http://fortune.com/2018/01/05/faa-chief-steps-down-donald-trump-tweet/
SteveCutchen
Steve Cutchen 6
"Acting" folks seem widespread. I guess this eliminates Senate confirmation hearings...
Quirkyfrog
Robert Cowling 2
Nothing about this administration is 'normal'...
carmineventura
Carmine Ventura -4
I guess you would rather have more planes crash because you are a liberal bed wetter who doesn’t like Trump .
SteveCutchen
Steve Cutchen 2
Yay! Here's your non sequitur gold medal.

[This poster has been suspended.]

SteveCutchen
Steve Cutchen 3
Odd fact is that Trump announced it.
https://www.nbcnews.com/video/trump-issues-order-to-ground-boeing-737-max-jets-1457411651717
RainbowRiver
RainbowRiver 3
Are you an airline pilot? Would YOU feel comfortable in the left seat of one of these 737's that have possibly killed four pilots despite their best efforts, and hundreds of passengers? There have been reports from other (U.S.) crews on an NTSB website, who say that upon engaging the autopilot just after takeoff, a nose down input was commanded, causing the GPWS to annunciate "Don't Sink", "Don't Sink". They've had to immediately disengage the A/P, hand fly it for a bit; then re-engage it.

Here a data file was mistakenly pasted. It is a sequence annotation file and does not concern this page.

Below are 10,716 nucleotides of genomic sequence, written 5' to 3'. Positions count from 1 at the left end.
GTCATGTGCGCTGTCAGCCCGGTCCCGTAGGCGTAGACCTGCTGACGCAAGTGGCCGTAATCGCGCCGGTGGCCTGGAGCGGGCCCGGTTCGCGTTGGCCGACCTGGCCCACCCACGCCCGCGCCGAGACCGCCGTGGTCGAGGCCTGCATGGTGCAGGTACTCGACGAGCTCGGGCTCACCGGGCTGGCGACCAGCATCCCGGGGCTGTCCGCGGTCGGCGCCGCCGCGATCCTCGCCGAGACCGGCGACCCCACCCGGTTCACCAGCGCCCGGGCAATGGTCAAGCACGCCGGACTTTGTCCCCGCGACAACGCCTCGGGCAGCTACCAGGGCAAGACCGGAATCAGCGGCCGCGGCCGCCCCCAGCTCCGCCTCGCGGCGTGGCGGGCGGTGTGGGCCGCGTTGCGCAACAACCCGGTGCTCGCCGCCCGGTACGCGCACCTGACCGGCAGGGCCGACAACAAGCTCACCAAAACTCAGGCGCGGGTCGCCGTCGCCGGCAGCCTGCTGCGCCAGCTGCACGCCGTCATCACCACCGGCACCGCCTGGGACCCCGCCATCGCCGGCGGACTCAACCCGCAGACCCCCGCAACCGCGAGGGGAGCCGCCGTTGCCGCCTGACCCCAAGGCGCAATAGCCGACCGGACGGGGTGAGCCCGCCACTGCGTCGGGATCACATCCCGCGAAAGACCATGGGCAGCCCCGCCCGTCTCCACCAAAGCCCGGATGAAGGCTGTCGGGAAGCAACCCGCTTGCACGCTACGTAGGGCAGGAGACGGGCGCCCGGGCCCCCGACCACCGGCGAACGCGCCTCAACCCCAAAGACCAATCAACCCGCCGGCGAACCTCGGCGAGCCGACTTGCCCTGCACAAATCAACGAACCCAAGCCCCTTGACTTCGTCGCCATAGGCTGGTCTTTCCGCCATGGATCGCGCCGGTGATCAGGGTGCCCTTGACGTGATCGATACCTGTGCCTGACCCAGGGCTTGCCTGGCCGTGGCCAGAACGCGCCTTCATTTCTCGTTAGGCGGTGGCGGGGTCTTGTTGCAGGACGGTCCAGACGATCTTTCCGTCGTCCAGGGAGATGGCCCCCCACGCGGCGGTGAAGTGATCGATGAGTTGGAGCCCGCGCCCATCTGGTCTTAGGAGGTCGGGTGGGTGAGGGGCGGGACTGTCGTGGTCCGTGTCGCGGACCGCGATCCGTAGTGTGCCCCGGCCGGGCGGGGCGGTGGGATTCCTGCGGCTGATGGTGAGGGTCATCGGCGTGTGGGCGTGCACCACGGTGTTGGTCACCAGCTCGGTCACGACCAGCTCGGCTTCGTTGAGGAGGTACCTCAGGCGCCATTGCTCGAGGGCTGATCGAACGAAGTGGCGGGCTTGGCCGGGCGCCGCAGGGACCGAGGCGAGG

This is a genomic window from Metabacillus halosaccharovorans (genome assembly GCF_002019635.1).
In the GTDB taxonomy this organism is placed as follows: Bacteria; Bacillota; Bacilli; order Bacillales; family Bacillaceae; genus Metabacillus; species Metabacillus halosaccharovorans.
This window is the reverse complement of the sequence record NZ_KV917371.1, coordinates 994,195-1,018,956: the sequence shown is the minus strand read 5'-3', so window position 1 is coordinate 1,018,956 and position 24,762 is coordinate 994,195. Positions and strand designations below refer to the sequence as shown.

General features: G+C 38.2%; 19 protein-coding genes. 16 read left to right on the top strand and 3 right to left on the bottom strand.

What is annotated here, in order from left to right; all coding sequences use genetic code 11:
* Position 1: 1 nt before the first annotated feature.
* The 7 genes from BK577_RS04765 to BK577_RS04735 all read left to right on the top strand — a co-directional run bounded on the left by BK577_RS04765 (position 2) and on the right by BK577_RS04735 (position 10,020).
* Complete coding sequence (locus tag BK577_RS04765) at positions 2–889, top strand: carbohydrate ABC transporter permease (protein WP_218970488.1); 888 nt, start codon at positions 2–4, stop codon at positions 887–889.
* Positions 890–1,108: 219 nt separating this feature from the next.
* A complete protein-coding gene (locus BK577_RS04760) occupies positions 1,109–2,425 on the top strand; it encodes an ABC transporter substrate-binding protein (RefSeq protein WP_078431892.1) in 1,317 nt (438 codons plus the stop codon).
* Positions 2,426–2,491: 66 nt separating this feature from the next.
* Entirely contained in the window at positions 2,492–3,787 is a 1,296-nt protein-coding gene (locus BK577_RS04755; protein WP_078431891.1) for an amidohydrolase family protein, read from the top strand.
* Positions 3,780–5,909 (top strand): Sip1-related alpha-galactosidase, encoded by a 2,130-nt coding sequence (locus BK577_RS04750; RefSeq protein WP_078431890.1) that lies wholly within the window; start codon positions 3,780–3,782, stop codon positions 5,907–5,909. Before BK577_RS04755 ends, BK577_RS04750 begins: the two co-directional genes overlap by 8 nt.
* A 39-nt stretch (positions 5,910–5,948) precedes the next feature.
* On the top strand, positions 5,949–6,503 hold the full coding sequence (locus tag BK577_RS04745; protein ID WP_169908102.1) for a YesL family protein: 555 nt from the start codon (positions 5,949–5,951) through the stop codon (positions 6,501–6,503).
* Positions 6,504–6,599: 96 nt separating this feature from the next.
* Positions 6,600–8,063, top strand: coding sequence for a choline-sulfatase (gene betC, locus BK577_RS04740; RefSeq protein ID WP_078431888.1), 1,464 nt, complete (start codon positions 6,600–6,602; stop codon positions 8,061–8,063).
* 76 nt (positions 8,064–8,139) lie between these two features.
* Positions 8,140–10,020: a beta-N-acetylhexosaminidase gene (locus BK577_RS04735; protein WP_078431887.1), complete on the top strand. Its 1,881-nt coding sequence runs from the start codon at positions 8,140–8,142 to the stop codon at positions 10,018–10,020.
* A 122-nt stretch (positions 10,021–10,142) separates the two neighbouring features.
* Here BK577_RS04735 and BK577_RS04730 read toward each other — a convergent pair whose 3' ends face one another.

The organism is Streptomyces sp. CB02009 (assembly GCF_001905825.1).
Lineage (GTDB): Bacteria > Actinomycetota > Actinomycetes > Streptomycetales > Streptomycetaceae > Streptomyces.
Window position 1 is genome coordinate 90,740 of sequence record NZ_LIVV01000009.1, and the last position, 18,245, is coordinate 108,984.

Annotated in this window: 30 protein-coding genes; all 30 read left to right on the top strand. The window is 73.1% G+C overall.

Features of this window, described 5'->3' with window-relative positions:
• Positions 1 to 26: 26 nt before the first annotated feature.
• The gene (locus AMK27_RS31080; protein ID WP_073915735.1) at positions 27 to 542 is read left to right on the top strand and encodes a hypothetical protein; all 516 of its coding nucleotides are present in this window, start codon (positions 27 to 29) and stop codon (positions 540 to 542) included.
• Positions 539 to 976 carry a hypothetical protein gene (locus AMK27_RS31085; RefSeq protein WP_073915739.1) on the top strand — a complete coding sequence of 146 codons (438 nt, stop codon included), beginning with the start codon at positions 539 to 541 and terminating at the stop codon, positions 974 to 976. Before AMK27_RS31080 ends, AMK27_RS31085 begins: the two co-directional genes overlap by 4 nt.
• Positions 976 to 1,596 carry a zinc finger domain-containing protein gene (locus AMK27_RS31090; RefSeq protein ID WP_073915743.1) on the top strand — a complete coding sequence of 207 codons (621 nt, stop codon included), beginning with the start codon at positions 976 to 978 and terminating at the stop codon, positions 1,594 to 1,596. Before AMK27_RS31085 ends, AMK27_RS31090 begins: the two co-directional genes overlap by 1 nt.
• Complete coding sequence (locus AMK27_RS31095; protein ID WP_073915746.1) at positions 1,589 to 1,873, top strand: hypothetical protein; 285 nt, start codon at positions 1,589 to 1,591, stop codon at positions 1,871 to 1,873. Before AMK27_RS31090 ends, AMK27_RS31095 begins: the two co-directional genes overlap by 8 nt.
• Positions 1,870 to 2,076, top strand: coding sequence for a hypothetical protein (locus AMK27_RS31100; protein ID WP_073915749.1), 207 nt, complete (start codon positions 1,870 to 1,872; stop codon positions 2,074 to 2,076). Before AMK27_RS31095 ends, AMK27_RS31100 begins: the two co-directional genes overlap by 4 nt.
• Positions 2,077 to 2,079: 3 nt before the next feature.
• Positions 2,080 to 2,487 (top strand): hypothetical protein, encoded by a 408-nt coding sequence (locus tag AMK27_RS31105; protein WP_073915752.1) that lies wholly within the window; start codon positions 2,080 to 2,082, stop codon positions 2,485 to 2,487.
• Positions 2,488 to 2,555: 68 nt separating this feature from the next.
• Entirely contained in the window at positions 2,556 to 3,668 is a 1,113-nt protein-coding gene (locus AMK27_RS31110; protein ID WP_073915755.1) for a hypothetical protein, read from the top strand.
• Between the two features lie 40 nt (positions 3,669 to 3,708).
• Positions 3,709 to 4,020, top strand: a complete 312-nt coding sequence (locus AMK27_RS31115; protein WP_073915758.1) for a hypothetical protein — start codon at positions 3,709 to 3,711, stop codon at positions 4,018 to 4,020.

Boeing put this poorly thought-out, buggy system on the airplane without even telling the customers and the pilots. Unfortunately, Boeing isn't the company it used to be. The Air Force has just begun re-accepting the Boeing KC-46 tanker, based on the 767, after halting deliveries due to finding trash, loose parts, and debris left inside aircraft coming off the production line; making them unsafe to fly.

The MCAS software on the 737 MAX has bugs in it and there are only two AOA sensors on the aircraft. A problem with one stall vane causes the nose down command, even if it's a bad vane - and the system won't shut off. It's always armed even without the autopilot on. In order to kill the system, you have to disable it electrically, which involves several steps and takes time, which you don't have when it's trying to kill you.

So leave the politics out of this.
TamaraBirch
Tamara Birch 5
As a mother,with a son that flies international flights,I’m worried and wondering: Doyou comments getto FAA,considered as vital input,to correct,investigate your observations and understandings?